Designer André Fu shares his love for gardens, modern art and more
Born in Hong Kong and trained in England at the age of 14, designer AndrÃ© Fu holds a Bachelor of Arts from the University of Cambridge and a Masters of Architecture from the University of Cambridge. He attributes his design style – a quietly thoughtful, carefully considered but analytical approach with a refined aesthetic – to his cultural upbringing spent traveling between two countries for thirty years. âFor me, it’s about combining a seamless alignment of cultural sensibilities and design, modern luxury and craftsmanship to shape the world around us,â he explained.
AndrÃ© first came to prominence when he redefined notions of hospitality with his design for the world-famous Upper House Hotel in Hong Kong. His creations range from a furniture collaboration with the Objets Nomades collection by Louis Vuitton to contemporary art galleries in Hong Kong, Tokyo and Shanghai to major hotels and restaurants around the world for the biggest brands.
AndrÃ©’s work is increasingly recognized with numerous awards. In 2016, he was named Designer of the Year for Maison & Objet Asia and was honored in Wallpaper * s list of “Top 20 Interior Designers”. In 2019, Elle Decor China named AndrÃ© âInterior Designer of the Yearâ and he successfully launched AndrÃ© Fu Living (AFL) with a holistic collection of lifestyle products. 2020 saw the publication of a new hardcover monograph titled ‘Cross cultures with design‘which explores AndrÃ©’s defining influences and the development of his unique aesthetic and relevance to the international design scene.
This week, AndrÃ© Fu joins us for Friday Five!
I have a deep love for gardens and landscape architecture, from bonsai trees to the authentic Japanese moss gardens of Tofukuji temple in Kyoto and the exotic cactus landscapes of Jardin Majorelle in Marrakech. I have long been a passionate admirer of Japanese Zen gardens for their serenity and purity of their forms, and I was inspired to create the Japanese garden at The Mitsui hotel in Kyoto. The landscaping of the traditional zen garden gives a sense of history with the careful placement of stones and stone decorative elements, creating a natural view that reflects the seasons through flowers and herbs, scents, gentle breezes , the sound of water and the song of insects. The sublime artisan gardens provide an alternative way to understand the meaning of Japanese hospitality, architecture and culture.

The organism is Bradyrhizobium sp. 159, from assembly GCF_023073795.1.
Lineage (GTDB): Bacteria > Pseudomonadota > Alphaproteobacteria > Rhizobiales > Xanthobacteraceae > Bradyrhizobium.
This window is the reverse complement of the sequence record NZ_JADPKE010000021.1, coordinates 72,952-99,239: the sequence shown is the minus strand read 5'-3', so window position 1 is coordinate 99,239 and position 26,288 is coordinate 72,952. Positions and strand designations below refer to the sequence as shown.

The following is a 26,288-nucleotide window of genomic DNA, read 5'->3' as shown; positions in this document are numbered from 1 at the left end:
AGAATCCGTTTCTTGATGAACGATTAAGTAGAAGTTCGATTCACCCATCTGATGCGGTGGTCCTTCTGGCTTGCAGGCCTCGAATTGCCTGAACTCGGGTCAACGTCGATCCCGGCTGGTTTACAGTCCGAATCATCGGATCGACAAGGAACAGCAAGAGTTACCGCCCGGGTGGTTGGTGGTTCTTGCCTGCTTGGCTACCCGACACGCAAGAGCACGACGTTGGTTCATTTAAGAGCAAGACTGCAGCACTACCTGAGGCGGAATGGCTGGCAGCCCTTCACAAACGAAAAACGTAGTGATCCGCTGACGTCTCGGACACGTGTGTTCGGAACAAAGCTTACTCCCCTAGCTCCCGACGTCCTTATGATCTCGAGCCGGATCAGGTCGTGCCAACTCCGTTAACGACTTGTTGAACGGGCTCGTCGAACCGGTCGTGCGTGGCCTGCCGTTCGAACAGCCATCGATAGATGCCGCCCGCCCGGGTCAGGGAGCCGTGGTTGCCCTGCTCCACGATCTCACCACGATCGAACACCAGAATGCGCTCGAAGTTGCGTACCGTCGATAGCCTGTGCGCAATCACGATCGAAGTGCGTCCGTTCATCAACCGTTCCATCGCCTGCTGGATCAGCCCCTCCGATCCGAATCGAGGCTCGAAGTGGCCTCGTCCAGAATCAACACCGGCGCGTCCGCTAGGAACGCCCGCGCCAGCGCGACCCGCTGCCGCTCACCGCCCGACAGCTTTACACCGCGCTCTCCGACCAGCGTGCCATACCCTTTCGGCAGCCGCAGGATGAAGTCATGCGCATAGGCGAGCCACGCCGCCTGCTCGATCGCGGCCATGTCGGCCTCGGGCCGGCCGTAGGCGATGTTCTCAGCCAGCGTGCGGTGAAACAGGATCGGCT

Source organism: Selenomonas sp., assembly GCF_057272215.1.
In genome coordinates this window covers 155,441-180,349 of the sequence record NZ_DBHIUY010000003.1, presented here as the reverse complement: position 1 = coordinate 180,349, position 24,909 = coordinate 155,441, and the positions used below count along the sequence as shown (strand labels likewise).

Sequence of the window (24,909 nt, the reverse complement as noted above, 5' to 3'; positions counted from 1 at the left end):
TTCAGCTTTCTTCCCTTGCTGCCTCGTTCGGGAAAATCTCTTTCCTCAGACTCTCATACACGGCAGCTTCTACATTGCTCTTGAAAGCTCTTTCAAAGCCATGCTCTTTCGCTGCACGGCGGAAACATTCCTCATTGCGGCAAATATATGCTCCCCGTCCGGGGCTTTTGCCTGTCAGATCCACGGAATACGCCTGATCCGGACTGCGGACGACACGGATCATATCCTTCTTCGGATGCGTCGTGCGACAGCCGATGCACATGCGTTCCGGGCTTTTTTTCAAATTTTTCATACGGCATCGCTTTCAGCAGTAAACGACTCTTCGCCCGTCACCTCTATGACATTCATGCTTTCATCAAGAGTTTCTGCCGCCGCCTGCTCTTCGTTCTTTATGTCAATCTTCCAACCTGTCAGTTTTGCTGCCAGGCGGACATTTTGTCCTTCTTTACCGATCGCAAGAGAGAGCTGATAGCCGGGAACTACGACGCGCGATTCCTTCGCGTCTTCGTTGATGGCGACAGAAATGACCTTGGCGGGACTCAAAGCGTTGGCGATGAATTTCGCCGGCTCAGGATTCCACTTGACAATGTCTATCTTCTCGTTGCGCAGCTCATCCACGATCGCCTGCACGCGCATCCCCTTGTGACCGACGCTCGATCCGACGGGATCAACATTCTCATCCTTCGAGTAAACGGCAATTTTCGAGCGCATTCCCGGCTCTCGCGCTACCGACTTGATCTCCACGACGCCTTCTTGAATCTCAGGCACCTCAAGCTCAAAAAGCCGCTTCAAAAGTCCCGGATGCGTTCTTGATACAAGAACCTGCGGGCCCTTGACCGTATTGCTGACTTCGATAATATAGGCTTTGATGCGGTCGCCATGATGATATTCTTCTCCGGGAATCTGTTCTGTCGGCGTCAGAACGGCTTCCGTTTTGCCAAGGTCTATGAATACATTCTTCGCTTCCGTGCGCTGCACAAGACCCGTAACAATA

In 2020, when digital communication took on much greater importance, I really relied on my iPhone to participate in the design discussions with clients that took place on WhatsApp as well as in Instagram Live forums and dialogues.
My pencils are so important to me. As a child, I loved to draw and I drew crazy mazes that my classmates worked on. For me, the creative process always starts with a pencil sketch and that also expresses my love for authenticity in my approach to design. I believe in hand drawing because it is the most direct way to connect the mind with the hand. It is also the most effective way to express an idea.
Modern art is a great inspiration to me, and my spatial work is imbued with the inspiration I have drawn from the world of modern art – from the poetic quality of Mark Rothko’s paintings to the power sculptural works by Brancusi.
5. Hong Kong
Hong Kong is my home and it’s a vibrant city with an extremely vibrant cityscape, an intriguing skyline and cross-cultural influences that are really important to me in my work. From morning hikes in the hills of Tai Tam National Park to having breakfast at Cheung Hing, a traditional tea house in Happy Valley, Hong Kong has so many aspects that are important to my life, happiness and well-being .
Work of AndrÃ© Fu: